Buddhist Monks and Monasteries of India: Their History and Their Contribution to Indian Culture

By Sukumar Dutt | Go to book overview
Save to active project

3
From Wandering to Settled Life

'BEHOLD ye, how the clouds congregate in the sky and torrents of rain oppress the earth with their fury': thus a Seer (Ṛṣi) of the Vedic age describes what is a familiar climatic phenomenon of India, the annual cloud-burst of monsoon.1

It ushers in the rainy season over the country. 'The random breezes die, at great altitude a haze covers the sky, and upon tensely expectant people and dessicated plants, the monsoon breaks.'2

The countryside gets flooded; the rivers swell and pulsate to the beat of the rain; shrunk streams become unfordable; cross-country tracks are washed away and effaced. This seasonal rainfall occurs round the middle of June, but in some years it is nearly a month late in starting. The season lasts roughly for a period of three months.

Those who were wanderers by their calling had to reckon with the monsoon conditions which made inevitable an annual break in their wanderings. So it became customary for all sects of the wanderers' community to suspend wandering and seek shelter for the season, and the custom was already very old--it had even gained from antiquity the character of a ceremonial observance in the community--when Prince Gotama forsook the world and joined it.

The rule that a wanderer must suspend wandering and remain in retreat during the season of rains occurs among the canonical regulations of different sects: the Buddhists call it Vassa, the Jainas Pajjusaṇa, and the Brāhmaṇical Sannyāsins are enjoined to be 'of fixed residence' (Dhruvaśīla) during the time.3 This 'rain-retreat' seems to have been a universal customary observance among wanderers of all sects.

The first step in the individuation of the Bhikkhu-saṅgha, differentiating it in character from other sects in the community, was taken when the general custom was specialized by the Buddhists. The Jaina and Brāhmaṇical wanderers had no regulations prescribing 'living together' during rain-retreat. In the Brāhmaṇical texts, it is

____________________
1
Atharva-veda, IV, 153.
2
Taken from Hart New India's Rivers ( Bombay. Orient Longmans, 1956), p. 8.
3
The texts are: Āruṇeyopaniṣad, 3--Varṣāsu dhruvaśīlo' aṣṭou mārsānekākī yatiś- caret dvāveva caret (see The Samnyāsa Upanishads, p. 13); Kaṭharudropaniṣad, 1 commentary)--caturo māasān vārṣikān grāme nagare vāpi vaset (see Ibid. p. 18); Nārada-parivrājakopaniṣad 3--Ekavāsa avāso . . . ekadṛṣtir' alolupaḥ: eka eva carennityaḿ varṣsyekatra saḿvaset (see Ibid, p. 66) and passim.

-53-

Notes for this page

Add a new note
If you are trying to select text to create highlights or citations, remember that you must now click or tap on the first word, and then click or tap on the last word.
Loading One moment ...
Project items
Notes
Cite this page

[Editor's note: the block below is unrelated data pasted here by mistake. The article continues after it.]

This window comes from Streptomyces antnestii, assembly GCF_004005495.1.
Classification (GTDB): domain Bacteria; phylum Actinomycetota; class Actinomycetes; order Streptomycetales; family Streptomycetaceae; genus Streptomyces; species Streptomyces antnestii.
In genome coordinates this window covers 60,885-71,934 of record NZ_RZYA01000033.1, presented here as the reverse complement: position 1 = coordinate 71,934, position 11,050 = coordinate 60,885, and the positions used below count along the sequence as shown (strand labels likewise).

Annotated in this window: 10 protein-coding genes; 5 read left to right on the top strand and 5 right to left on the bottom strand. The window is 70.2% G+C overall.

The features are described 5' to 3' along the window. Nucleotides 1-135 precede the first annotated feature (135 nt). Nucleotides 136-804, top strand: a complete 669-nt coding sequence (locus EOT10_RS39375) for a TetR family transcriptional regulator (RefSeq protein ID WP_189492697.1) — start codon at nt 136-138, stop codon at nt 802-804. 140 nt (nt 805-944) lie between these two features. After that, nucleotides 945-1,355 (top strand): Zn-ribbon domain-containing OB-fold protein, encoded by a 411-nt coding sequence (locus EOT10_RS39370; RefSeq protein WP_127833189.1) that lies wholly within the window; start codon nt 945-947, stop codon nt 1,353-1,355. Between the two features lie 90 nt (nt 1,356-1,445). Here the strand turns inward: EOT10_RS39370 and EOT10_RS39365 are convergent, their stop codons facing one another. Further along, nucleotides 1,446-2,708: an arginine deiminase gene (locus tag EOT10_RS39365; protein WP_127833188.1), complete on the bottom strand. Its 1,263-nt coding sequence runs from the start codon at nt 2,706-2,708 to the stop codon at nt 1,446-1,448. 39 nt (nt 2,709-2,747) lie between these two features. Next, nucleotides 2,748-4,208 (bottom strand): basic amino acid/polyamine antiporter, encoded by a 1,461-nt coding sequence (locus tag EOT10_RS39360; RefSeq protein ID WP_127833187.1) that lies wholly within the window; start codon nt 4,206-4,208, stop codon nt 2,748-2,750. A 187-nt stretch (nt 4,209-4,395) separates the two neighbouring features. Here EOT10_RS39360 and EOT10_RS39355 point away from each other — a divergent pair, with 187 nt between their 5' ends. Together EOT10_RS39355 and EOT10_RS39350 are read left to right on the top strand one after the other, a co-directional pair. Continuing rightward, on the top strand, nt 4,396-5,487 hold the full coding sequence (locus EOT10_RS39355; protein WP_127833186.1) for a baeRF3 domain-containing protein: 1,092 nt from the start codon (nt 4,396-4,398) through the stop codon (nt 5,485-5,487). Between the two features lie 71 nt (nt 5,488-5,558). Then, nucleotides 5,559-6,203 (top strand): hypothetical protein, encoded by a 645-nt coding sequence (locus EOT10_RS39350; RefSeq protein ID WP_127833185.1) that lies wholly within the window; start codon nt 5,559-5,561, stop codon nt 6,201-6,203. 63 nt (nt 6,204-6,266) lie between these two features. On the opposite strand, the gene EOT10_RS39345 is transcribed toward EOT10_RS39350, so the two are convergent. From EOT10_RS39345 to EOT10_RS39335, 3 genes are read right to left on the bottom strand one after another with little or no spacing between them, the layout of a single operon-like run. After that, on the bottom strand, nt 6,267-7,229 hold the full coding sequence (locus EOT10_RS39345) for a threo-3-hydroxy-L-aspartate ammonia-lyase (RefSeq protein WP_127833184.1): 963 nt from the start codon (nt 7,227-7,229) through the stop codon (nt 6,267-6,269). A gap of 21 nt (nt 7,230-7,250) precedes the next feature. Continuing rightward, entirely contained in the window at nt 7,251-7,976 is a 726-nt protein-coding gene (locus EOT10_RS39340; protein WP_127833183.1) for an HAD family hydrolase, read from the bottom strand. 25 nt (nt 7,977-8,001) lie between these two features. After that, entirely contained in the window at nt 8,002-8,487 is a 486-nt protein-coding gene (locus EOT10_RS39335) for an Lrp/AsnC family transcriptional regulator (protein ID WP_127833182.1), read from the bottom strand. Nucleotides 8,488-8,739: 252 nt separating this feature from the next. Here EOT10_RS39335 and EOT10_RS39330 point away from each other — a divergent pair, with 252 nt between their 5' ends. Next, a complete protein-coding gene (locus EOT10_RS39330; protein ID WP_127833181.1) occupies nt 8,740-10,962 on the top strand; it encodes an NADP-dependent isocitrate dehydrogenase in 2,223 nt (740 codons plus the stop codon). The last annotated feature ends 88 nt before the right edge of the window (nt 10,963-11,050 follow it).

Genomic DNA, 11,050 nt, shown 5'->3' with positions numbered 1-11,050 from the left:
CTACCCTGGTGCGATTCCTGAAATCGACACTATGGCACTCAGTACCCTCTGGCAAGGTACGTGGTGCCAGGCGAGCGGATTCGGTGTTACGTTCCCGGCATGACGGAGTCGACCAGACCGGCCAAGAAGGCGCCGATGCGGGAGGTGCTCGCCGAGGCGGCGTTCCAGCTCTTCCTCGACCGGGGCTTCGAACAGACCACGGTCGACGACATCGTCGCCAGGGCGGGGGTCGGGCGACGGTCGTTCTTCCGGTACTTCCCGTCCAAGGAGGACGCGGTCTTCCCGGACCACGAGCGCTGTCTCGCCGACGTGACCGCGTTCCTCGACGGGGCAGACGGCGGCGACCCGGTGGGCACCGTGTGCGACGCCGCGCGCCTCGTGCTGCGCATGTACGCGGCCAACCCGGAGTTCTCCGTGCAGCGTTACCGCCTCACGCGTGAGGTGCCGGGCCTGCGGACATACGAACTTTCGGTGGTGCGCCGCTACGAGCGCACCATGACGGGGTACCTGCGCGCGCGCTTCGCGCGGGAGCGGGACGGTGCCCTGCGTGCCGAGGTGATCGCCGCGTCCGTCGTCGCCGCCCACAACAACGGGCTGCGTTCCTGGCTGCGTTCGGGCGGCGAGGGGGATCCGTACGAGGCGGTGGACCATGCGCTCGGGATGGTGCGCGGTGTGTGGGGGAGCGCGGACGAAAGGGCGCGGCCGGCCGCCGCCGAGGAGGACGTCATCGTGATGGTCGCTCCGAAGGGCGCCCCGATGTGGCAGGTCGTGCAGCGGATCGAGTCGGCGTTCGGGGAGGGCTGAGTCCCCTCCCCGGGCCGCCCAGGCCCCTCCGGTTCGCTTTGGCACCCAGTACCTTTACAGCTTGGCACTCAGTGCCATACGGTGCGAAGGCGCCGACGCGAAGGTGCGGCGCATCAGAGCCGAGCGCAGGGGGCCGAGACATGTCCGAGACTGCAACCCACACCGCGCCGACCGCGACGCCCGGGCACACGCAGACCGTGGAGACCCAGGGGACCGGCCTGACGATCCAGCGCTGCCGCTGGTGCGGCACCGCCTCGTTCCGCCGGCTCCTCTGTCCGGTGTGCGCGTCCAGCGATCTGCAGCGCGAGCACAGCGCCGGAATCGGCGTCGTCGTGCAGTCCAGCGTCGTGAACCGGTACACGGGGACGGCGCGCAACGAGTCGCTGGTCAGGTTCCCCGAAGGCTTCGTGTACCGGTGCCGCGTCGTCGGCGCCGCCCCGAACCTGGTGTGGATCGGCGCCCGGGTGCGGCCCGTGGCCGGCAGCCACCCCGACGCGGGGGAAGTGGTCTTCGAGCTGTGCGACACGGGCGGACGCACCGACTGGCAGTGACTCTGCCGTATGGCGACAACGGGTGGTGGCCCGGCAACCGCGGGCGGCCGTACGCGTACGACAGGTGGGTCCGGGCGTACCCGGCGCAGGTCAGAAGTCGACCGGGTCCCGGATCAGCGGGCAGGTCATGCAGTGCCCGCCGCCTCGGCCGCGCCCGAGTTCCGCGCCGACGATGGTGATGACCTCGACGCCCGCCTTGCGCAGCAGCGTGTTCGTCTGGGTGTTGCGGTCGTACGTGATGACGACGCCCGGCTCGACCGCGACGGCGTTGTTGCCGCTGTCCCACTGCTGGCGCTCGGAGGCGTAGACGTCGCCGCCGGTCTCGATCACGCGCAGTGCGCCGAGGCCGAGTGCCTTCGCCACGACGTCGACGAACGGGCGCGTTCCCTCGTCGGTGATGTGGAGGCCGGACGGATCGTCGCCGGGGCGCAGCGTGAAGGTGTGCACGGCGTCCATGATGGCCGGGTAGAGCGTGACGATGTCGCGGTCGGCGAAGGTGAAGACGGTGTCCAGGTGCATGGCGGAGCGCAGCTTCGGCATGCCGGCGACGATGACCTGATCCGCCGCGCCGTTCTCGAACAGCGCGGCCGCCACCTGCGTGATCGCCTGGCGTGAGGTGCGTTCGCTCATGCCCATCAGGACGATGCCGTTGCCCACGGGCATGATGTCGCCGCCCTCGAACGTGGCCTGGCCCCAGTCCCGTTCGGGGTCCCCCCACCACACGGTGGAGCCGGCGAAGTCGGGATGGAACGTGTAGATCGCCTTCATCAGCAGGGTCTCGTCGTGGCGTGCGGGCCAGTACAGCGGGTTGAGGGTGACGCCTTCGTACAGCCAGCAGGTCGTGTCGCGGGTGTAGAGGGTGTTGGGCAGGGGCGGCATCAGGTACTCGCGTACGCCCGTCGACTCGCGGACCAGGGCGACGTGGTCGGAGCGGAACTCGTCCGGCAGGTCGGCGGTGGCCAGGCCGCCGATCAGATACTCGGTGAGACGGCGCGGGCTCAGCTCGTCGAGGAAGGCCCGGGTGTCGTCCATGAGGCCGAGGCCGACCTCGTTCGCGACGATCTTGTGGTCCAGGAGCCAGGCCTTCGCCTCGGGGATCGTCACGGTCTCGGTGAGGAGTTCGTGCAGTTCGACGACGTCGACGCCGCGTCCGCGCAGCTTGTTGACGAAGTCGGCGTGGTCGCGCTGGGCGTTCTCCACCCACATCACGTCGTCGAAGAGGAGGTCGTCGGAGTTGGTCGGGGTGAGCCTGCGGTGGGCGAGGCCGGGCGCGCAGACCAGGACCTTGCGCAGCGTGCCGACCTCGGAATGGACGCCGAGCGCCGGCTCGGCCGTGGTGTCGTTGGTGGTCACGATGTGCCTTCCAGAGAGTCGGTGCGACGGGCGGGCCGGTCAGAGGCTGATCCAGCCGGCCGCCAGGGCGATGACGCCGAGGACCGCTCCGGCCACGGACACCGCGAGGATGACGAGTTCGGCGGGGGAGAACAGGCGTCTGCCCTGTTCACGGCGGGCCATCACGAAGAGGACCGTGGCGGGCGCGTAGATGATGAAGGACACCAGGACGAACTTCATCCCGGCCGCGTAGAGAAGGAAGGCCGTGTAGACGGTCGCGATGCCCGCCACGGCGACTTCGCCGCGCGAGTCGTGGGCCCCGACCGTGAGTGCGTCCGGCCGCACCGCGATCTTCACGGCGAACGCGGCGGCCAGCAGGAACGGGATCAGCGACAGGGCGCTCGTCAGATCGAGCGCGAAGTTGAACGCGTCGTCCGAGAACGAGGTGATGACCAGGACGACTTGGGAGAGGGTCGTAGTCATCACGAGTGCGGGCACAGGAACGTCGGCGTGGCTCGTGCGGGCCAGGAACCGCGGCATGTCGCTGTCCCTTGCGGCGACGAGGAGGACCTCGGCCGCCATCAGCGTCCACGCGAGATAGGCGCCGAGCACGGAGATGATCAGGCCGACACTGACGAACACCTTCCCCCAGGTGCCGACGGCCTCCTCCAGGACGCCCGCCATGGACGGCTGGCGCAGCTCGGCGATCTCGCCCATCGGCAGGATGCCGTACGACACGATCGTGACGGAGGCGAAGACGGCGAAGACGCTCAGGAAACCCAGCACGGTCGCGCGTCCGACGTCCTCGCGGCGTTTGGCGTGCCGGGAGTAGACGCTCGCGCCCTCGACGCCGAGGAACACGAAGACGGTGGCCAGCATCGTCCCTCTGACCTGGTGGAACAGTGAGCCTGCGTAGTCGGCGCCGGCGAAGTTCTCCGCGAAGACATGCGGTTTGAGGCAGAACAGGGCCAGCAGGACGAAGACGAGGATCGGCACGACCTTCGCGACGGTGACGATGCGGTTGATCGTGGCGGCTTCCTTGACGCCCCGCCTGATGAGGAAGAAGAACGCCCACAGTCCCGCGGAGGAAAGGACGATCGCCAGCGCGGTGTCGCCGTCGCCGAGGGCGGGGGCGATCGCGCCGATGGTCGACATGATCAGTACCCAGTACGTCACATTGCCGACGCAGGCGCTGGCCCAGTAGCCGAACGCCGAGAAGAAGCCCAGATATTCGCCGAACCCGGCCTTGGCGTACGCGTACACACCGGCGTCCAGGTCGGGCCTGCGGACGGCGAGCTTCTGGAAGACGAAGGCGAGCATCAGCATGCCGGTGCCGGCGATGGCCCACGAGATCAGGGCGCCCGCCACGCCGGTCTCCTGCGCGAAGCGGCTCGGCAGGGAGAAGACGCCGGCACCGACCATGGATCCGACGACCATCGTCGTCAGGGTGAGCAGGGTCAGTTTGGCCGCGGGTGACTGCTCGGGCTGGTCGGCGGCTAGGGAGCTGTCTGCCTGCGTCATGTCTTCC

Cited page

Style
Citations are available only to our active members.
Sign up now to cite pages or passages in MLA, APA and Chicago citation styles.

Cited page

Bookmark this page
Buddhist Monks and Monasteries of India: Their History and Their Contribution to Indian Culture
Table of contents

Table of contents

Settings

Settings

Typeface
Text size Smaller Larger
Search within

Search within this book

Look up

Look up a word

  • Dictionary
  • Thesaurus
Please submit a word or phrase above.
Print this page

Print this page

Why can't I print more than one page at a time?

While we understand printed pages are helpful to our users, this limitation is necessary to help protect our publishers' copyrighted material and prevent its unlawful distribution. We are sorry for any inconvenience.
Full screen
/ 402

matching results for page

Cited passage

Style
Citations are available only to our active members.
Sign up now to cite pages or passages in MLA, APA and Chicago citation styles.

Cited passage

Welcome to the new Questia Reader

The Questia Reader has been updated to provide you with an even better online reading experience.  It is now 100% Responsive, which means you can read our books and articles on any sized device you wish.  All of your favorite tools like notes, highlights, and citations are still here, but the way you select text has been updated to be easier to use, especially on touchscreen devices.  Here's how:

1. Click or tap the first word you want to select.
2. Click or tap the last word you want to select.

OK, got it!

Thanks for trying Questia!

Please continue trying out our research tools, but please note, full functionality is available only to our active members.

Your work will be lost once you leave this Web page.

For full access in an ad-free environment, sign up now for a FREE, 1-day trial.

Already a member? Log in now.

Are you sure you want to delete this highlight?